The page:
When you choose Select a template, you’ll see a screen like this:

Here we are going to choose “Express.” You don’t have to use Express to run a Radiks server, but if you ever want to extend this serverless webtask function further than just Radiks, it’s a lot easier to do if you are using Express.

Once we have done this, we’re ready to drop in our Radiks code. From the Radiks-Server documentation, you should be able to drop in the following:

const express = require('express');

const { setup } = require('radiks-server');

const app = express();

app.get('/', (req, res) => {

  setup({

    mongoDBUrl: req.webtaskContext.secrets.MONGO_URI

  }).then((RadiksController) => {

    app.use('/radiks', RadiksController);

  });

});

We’re almost done, but not quite there. Just like in a local environment, you can’t just require in dependencies without installing them. So, let’s do that here in Webtask.

At the top of your screen, you should see a wrench icon. Click that then click NPM Modules. This will allow you to search for packages. Type in “radiks-server” and you should get back the appropriate result. Click on the result and then save your project file.

Finally, we need to tell Webtask what our MongoDB URI is. You can see in the code above, it is referenced as `req.webtaskContext.secrets.MONGO_URI`, but we need to actually provide that URI. I’m not going to go into detail on how to setup MongoDB and get the URI as that’s outside the scope of this tutorial. But you will need that URI. To add it to Webtask, click that wrench icon again and click on “Secrets” and you’ll be able to add the secret reference value (MONGO_URI) and the secret value (your actual MongoDB URI). Save that then save your file and that’s all the code you need for Webtask.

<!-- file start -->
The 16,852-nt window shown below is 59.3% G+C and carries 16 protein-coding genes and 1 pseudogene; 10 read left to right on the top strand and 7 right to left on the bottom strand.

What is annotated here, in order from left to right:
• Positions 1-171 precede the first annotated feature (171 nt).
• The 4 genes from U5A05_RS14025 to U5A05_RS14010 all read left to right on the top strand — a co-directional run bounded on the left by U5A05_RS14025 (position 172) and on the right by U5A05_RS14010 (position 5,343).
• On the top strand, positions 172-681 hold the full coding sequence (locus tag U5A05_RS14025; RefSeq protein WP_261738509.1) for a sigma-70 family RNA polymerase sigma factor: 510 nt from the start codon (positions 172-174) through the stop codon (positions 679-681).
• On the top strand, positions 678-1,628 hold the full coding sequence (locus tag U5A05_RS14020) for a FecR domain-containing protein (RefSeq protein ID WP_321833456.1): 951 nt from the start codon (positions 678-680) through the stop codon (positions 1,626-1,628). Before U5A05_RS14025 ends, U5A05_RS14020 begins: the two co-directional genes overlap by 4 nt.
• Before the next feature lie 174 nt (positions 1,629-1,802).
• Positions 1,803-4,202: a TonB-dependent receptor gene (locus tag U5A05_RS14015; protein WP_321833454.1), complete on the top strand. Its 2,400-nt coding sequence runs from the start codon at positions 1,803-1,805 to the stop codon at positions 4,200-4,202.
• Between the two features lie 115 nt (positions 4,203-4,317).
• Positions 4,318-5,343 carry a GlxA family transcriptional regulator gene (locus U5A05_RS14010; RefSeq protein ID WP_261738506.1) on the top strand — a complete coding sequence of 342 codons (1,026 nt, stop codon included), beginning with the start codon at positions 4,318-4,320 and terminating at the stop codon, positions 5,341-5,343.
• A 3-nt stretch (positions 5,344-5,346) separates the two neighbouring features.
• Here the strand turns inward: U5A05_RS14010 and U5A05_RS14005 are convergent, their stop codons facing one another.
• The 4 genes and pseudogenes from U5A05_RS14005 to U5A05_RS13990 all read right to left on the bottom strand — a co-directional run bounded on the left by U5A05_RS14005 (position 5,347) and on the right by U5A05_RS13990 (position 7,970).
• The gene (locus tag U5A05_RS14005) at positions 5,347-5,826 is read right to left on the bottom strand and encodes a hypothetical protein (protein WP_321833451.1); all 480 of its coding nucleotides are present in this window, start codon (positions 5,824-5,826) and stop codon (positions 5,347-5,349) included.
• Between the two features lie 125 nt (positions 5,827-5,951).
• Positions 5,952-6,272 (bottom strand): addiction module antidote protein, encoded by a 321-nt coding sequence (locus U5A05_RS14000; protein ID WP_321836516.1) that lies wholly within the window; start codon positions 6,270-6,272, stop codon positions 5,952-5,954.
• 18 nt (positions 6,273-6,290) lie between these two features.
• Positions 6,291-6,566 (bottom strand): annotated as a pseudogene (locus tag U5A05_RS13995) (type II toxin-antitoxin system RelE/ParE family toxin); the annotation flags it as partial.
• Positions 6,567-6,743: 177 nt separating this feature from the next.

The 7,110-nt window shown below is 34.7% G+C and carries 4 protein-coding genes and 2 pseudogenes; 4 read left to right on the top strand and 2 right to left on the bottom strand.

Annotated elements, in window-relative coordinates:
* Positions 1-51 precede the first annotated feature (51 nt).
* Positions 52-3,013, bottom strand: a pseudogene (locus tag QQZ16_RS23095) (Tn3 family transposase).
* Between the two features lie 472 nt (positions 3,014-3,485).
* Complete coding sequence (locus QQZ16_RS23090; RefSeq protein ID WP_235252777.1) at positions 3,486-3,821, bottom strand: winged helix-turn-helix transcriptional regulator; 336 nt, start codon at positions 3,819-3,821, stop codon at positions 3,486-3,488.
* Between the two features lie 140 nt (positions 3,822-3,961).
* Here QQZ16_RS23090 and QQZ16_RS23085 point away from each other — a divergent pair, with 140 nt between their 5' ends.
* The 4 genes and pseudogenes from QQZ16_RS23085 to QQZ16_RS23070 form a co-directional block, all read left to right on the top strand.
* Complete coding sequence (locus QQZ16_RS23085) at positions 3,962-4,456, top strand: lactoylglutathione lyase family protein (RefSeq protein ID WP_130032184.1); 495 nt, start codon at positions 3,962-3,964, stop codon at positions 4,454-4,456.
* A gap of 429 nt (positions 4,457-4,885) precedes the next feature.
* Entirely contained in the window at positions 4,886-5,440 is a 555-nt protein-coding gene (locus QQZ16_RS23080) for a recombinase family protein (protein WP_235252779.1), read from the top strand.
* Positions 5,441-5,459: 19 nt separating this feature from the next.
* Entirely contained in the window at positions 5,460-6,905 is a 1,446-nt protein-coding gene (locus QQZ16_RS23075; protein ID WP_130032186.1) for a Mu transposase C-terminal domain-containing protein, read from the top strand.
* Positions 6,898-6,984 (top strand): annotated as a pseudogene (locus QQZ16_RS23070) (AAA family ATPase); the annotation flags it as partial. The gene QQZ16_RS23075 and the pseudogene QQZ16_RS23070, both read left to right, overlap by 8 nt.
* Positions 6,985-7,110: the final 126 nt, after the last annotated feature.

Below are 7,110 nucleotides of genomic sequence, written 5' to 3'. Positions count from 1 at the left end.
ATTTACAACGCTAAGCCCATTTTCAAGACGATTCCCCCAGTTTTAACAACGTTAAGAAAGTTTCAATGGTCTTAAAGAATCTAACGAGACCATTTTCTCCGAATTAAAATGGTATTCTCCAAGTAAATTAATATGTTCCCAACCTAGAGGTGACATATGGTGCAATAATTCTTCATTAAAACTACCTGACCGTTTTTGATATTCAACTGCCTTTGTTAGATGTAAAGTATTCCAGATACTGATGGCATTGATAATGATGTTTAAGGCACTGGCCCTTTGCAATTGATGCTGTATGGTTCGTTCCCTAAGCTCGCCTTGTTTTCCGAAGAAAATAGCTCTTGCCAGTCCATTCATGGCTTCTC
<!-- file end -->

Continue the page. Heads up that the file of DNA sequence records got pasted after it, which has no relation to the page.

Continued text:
This is all well and good, but how exactly do you use this file? Normally, you would have had to write this code locally, built it, deployed it, then you would be given a URL for your new server. In this case, you’ve written the code and you have a URL. It’s right there at the bottom of your screen. Copy that because you’ll need it for the Radiks client-side code.

The Radiks client-side docs show you how to configure Radiks in your project. This is where we’re going to use that Webtask URL. It should look like this:

import { UserSession, AppConfig } from 'blockstack';
import { configure } from 'radiks';

const userSession = new UserSession({
  appConfig: new AppConfig(['store_write', 'publish_data'])
})

configure({
  apiServer: 'http://your-webtask-url.com',
  userSession
});

Once you’ve added your URL, guess what? You’re done. No server deployment. No maintenance. No Heroku “App Crashed” debugging. Just a quick, clean solution.

Graphite makes use of Webtask anytime there’s server-side code that needs to be run since Graphite is a serverless app in the true sense of the word. No server (besides a websockets discovery server for real-time collaboration) and no database.

Hopefully this tutorial helps you get started with Radiks quicker or any server-side code project.